Japanese Journal of Phytopathology
Online ISSN : 1882-0484
Print ISSN : 0031-9473
ISSN-L : 0031-9473
Volume 2 , Issue 2
Showing 1-7 articles out of 7 articles from the selected issue
  • Takashi MATSUMOTO
    1928 Volume 2 Issue 2 Pages 65-69
    Published: October 26, 1928
    Released: April 03, 2009
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  • Takewo HEMMI, Tomowo NOJIMA
    1928 Volume 2 Issue 2 Pages 70-88_2
    Published: October 26, 1928
    Released: April 03, 2009
    JOURNALS FREE ACCESS
    Polyporus orientalis is a stipitate yellow fungus described first by LLOYD in 1912. But so far as the writers know, the present fungus seems to be a species endemic to Japan. Although UMEMURA and YASUDA have already published brief notes on this fungus in Japanese, only the morphological description has been known up to the present time. According to the writers' investigations, the fungus is widely distributed in the southern part of Honshu as well as in Kiushu and parasitic commonly on the roots of pine trees, causing very slowly white pockets in the woody tissue. In the vicinity of Kyoto the fungus was often found on the dead and living roots of Pinus dens flora S. et Z. in many places, where trees of more than thirty years growth are found.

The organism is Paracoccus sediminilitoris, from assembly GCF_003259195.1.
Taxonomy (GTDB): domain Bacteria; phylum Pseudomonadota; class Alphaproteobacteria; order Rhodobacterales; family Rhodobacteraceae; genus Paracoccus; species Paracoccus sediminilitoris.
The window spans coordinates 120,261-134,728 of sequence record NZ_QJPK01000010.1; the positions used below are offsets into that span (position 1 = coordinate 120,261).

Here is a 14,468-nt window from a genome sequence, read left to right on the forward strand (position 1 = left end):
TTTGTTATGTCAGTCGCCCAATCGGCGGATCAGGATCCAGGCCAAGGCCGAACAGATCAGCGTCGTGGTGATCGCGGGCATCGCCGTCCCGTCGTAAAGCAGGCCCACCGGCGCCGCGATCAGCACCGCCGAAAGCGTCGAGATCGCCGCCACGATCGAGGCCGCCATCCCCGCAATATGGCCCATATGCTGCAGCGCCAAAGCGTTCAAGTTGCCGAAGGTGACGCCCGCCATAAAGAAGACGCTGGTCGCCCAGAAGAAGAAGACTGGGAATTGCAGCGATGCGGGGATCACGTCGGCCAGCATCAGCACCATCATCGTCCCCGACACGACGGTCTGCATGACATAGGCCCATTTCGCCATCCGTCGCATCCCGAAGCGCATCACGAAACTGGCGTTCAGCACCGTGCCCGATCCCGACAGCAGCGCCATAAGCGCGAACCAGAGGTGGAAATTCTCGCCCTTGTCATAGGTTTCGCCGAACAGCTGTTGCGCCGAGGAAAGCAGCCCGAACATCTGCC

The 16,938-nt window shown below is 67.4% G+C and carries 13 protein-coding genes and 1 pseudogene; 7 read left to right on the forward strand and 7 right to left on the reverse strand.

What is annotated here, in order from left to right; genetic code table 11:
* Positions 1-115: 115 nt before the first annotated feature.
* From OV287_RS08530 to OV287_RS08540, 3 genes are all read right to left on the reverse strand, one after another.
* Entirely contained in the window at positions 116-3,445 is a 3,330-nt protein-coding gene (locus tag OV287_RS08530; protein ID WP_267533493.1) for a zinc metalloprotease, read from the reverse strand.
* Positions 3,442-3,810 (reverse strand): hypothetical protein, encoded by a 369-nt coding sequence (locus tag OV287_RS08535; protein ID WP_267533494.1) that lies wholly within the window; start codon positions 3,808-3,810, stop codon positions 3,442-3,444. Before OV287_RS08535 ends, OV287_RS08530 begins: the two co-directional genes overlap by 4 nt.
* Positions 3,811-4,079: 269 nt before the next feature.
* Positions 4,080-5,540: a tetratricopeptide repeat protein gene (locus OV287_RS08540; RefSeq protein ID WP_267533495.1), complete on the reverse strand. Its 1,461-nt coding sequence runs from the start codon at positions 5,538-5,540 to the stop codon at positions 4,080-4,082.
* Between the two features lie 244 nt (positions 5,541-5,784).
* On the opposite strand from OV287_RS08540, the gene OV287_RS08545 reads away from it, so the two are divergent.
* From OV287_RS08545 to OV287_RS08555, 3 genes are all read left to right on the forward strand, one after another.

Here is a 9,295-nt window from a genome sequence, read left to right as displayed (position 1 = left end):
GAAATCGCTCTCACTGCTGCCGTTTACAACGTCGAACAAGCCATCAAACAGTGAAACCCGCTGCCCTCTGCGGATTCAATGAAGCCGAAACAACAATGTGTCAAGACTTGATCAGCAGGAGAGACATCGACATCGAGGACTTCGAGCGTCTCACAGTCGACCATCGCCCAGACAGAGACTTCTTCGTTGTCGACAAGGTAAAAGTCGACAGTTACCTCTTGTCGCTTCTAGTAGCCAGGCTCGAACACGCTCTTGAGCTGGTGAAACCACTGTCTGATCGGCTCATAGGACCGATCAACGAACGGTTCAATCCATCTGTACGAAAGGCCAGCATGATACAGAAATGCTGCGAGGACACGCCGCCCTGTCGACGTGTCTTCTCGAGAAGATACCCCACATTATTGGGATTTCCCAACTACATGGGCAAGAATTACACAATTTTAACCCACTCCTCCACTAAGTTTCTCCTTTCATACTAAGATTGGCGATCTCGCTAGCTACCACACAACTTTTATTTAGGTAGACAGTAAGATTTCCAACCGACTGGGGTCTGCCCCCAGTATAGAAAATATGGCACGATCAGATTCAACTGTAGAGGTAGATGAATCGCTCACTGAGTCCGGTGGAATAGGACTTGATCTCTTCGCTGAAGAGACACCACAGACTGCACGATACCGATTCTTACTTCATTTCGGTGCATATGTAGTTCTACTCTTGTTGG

In the present paper the results of the writers' investigations on the morphological characters, as well as the reactions of the yellow pigment of the sporophores to various chemicals, are first described. Pure cultures of the fungus were readily obtained by placing a piece of the fungus tissue and also of the rotting wood on an agar plate in PETRI dishes. The growth habits of the mycelium on sixteen different media were compared. For the most favorable agar and the most favorable liquid media the apricot decoction proved to be best.
    The relation of temperature to the growth of the fungus was studied by growing the mycelium on poured plates of apricot decoction agar, of potato decoction agar and of soy agar, after SAITO, incubated at different temperatures. It was found that the optimum temperature for the growth of the mycelium of this fungus lies between approximately 28° and 32°C. But Commonly its vigorous growth was shown at from 32° to 24°C. Its maximum and minimum temperatures seem to be about 38°C. and a little below 12°C.
    Fmally the writers classified the fungus as belonging to the group of lignin dissolving fungi.
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  • Yosikazu NISIKADO